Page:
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The Big Story: Command and control

Last week, the national spotlight turned towards West Bengal and the sight of Union Home Minister Amit Shah welcoming a host of Trinamool Congress leaders into his party, a political tactic that was once derided but is now usually taken as a sign of the Bharatiya Janata Party’s success in regions where it has no significant leadership. But in Karnakata, a very different story was playing out.

There too, a top BJP leader was visiting, and the ensuing conversations were about how long the chief minister would stay in power. The only difference was that National Secretary Bhupendra Yadav was visiting unannounced. And the chief minister in question is from his own party, BS Yediyurappa.

“Yadav’s visit was kept secret and senior party functionaries had no clue,” one anonymous BJP member told the Times of India.

Arun Singh, who is in charge of Karnataka at the national level, said he had “no idea why Bhupendra Yadav visited”. He followed this up by saying, “As far as I know, there are no plans to replace BS Yediyurappa as of now.”

For a party that has frequently attacked its national opponents, the Congress, for nurturing a “High Command culture” that depends on the whims of just a few leaders at the top, the treatment of Yediyurappa over the last few months has been instructive.

A recent report by the Indian Express on Arun Singh’s visit to the state earlier this month offers a useful encapsulation:

“A three-day visit to Karnataka by Arun Singh, the new BJP in-charge for the state, over the weekend to review the status of the party and development under the BJP government has not provided Chief Minister BS Yediyurappa much clarity on his efforts to expand the cabinet.

Singh has reportedly told Yediyurappa to carry out the cabinet expansion in consultation with the party’s central leadership.

Last month, Yediyurappa visited Delhi to meet the BJP central leadership on the cabinet expansion issue, but was reportedly advised to consult the new party in-charge for the state.”

Yediyurappa went to Delhi to meet the central leadership and was told to speak to the party-in-charge. When the party-in-charge visited, Yediyurappa was told to speak to Delhi.

And it is not like he hasn’t tried. The Karnataka chief minister has announced on four occasions this year that he will be expanding his Cabinet to fill numerous vacant positions. Yet this expansion has yet to actually take place, in part because Yediyurappa has failed to get Delhi’s approval.

Narendra Modi with BS Yeddyurappa at a rally in Bengaluru in 2018. | Photo: IANS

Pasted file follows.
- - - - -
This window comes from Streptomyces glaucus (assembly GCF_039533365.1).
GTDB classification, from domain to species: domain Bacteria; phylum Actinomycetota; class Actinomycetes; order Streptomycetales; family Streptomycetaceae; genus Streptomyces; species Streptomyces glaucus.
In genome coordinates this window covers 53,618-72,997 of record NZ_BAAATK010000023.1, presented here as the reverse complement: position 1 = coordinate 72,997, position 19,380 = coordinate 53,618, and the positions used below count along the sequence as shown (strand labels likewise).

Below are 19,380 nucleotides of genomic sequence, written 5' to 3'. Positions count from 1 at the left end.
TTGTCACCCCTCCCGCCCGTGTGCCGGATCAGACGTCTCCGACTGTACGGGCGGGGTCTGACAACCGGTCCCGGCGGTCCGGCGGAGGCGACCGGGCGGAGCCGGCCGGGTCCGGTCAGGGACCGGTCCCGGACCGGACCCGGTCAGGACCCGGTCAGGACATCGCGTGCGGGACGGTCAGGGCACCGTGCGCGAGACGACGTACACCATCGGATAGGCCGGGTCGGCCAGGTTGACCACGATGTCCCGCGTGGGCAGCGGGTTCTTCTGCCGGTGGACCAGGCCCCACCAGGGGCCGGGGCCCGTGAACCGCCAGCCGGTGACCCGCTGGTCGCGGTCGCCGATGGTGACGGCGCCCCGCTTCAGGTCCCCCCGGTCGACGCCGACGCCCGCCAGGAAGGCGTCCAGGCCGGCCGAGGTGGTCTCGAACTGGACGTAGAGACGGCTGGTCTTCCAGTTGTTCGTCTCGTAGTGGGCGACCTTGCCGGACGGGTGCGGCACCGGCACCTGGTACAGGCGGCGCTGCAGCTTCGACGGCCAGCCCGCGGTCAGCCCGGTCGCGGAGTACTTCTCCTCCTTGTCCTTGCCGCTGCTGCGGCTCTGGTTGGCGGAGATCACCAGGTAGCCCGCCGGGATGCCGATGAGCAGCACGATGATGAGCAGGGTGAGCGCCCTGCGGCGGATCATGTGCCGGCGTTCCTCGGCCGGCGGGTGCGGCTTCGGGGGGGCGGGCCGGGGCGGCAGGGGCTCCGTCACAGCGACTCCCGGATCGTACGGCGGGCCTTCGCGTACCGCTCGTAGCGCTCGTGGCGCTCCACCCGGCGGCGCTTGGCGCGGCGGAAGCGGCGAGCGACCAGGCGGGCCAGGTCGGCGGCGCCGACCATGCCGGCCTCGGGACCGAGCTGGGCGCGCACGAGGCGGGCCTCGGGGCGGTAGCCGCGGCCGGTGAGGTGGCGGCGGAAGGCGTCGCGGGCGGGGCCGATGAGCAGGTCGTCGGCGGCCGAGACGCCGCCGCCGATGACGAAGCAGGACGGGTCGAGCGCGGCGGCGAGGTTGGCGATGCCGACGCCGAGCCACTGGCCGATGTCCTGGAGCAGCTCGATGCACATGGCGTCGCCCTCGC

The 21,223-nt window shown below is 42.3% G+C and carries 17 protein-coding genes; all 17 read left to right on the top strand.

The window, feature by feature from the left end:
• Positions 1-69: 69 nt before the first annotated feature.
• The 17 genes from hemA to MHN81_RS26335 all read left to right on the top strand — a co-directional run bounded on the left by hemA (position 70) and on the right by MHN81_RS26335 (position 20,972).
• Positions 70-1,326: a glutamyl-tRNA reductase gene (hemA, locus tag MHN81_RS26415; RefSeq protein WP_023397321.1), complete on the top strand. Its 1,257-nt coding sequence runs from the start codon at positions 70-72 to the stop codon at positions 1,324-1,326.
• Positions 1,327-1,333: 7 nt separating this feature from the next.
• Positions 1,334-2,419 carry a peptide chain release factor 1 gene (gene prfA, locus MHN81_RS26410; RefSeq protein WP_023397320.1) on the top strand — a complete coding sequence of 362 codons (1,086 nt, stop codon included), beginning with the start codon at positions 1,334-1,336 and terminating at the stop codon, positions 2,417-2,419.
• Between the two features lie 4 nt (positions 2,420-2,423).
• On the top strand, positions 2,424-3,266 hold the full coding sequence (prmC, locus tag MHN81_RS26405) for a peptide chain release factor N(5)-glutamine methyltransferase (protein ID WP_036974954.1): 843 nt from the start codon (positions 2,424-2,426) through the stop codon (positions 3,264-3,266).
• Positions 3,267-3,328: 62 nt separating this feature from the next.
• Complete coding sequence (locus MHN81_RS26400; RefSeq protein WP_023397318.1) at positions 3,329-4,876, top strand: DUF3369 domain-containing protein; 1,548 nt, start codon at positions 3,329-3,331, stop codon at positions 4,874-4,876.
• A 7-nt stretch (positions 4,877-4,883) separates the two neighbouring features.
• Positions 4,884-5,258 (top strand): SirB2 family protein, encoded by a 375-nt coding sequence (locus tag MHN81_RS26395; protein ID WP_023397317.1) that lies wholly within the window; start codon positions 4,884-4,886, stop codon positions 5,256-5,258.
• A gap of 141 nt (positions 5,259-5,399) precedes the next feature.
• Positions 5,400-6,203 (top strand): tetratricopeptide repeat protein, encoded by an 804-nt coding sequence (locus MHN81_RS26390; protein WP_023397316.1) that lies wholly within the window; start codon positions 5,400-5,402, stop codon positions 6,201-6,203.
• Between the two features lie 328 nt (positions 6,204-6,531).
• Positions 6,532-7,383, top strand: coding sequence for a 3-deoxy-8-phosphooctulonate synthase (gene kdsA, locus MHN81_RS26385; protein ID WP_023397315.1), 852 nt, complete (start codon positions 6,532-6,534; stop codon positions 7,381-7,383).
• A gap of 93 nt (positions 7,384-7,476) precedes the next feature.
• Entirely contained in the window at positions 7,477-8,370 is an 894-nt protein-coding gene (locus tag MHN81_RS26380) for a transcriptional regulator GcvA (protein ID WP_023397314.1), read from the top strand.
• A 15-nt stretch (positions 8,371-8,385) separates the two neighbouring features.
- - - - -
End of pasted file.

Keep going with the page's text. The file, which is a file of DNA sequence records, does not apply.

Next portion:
Yediyurappa is an unusual BJP chief minister in the Narendra Modi era, in part because he was not handpicked by Delhi to run the state and instead has his own base. This makes him more like former Rajasthan Chief Minister Vasundhara Raje, who also had rather frosty relations with the Delhi BJP leadership, than, say, Haryana Chief Minister ML Khattar, whose popularity is based on his loyalty to Modi.

Even Uttar Pradesh Chief Minister Adityanath, who has rather unusually been built into a national figure by the party over the last few years, was not a state-wide leader before the 2017 election.

This means that Yediyurappa is not entirely beholden to Modi and Shah – or the Rashtriya Swayamsevak Sangh. Should he choose to, he could hurt the party’s chances in the only southern state where it has won power so far, as he demonstrated by splitting from it in the 2013 elections.

But it also means that many in the party are unhappy with him, at both the state and Central levels.

If the news reports are to be believed, this leads to unusual situations such as one where Karnataka Cabinet members are coached by the central leadership on how to blunt the chief minister’s efforts, as with Yediyurappa’s recent plan to include the Lingayat community in the Other Backward Classes category. This move would have a huge impact in the state and elsewhere.

From the New Indian Express:

“The BJP top central and state leadership went into a tizzy after coming to know that Chief Minister B S Yediyurappa’s was planning to grant the OBC tag to numerically and politically significant Lingayat community on Thursday. But they worked hard behind the scenes and pulled the strings at the very top to checkmate the chief minister.”

The idea of central leadership even needing to “checkmate” a chief minister from its own party – which an analysis in The Hindu interpreted as Yediyurappa’s attempt to convey to Delhi that he can operate independently – is rather unusual within the BJP system.

A somewhat similar situation appeared to play out in Tripura, a state that the BJP grabbed in 2018 after years of rule by Communist parties. Facing criticism from the state unit including public slogans demanding a change of leadership, Chief Minister Biplab Deb announced that he would hold a public meeting to reaffirm his mandate from the people of the state.